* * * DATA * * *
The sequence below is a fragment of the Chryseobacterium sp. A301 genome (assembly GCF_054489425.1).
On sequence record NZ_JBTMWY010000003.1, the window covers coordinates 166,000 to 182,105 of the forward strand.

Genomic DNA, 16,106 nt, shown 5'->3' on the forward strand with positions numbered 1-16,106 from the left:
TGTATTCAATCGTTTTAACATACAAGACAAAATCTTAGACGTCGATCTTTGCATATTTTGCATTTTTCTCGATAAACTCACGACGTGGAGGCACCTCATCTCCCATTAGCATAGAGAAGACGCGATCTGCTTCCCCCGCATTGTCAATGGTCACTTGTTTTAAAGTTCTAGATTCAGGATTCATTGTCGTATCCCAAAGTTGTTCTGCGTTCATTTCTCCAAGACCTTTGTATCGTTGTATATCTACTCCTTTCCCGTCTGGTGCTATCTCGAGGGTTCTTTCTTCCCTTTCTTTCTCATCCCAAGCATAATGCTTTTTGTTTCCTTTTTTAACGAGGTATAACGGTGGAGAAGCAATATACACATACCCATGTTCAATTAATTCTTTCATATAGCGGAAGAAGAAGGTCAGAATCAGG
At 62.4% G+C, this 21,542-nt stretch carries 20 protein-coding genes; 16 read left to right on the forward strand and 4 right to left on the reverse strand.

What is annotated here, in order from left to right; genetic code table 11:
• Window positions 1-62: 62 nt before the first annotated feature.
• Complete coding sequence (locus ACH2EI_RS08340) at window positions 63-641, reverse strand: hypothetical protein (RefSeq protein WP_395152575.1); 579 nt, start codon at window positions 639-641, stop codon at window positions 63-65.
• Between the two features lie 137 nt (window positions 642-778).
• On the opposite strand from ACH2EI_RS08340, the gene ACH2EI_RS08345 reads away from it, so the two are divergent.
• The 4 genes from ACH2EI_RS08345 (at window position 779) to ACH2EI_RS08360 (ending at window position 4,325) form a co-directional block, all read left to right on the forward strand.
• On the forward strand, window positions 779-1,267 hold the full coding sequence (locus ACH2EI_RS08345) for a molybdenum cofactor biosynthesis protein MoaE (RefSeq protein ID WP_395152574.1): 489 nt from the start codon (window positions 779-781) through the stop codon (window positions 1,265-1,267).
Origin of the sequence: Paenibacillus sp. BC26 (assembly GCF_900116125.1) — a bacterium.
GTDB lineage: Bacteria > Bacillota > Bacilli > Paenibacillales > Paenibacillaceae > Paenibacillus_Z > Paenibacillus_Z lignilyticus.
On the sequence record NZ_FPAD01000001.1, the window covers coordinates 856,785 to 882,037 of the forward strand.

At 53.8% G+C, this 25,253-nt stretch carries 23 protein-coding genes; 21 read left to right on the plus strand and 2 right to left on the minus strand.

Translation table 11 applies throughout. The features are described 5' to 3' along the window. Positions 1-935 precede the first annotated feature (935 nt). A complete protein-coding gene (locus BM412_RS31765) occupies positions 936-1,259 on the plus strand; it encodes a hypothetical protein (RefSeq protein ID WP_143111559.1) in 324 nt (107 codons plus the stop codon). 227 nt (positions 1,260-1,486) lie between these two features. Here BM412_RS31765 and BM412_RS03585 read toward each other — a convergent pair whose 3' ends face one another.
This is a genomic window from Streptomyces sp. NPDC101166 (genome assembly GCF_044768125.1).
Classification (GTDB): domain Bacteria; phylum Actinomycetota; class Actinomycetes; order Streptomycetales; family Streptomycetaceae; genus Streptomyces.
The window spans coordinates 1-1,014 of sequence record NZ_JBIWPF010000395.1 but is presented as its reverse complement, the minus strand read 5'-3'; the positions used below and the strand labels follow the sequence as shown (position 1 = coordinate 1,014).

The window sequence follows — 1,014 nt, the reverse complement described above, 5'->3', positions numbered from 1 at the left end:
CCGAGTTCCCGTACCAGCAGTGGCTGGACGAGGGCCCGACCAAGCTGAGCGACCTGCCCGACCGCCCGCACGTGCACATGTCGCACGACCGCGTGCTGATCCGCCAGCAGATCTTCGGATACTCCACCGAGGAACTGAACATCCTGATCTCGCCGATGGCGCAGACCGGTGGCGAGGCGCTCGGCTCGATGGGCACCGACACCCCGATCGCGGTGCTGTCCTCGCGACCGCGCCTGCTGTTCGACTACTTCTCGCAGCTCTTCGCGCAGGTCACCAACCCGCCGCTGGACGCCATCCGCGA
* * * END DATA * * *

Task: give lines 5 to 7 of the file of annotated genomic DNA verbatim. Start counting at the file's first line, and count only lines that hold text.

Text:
At 62.4% G+C, this 21,542-nt stretch carries 20 protein-coding genes; 16 read left to right on the forward strand and 4 right to left on the reverse strand.

What is annotated here, in order from left to right; genetic code table 11:
• Window positions 1-62: 62 nt before the first annotated feature.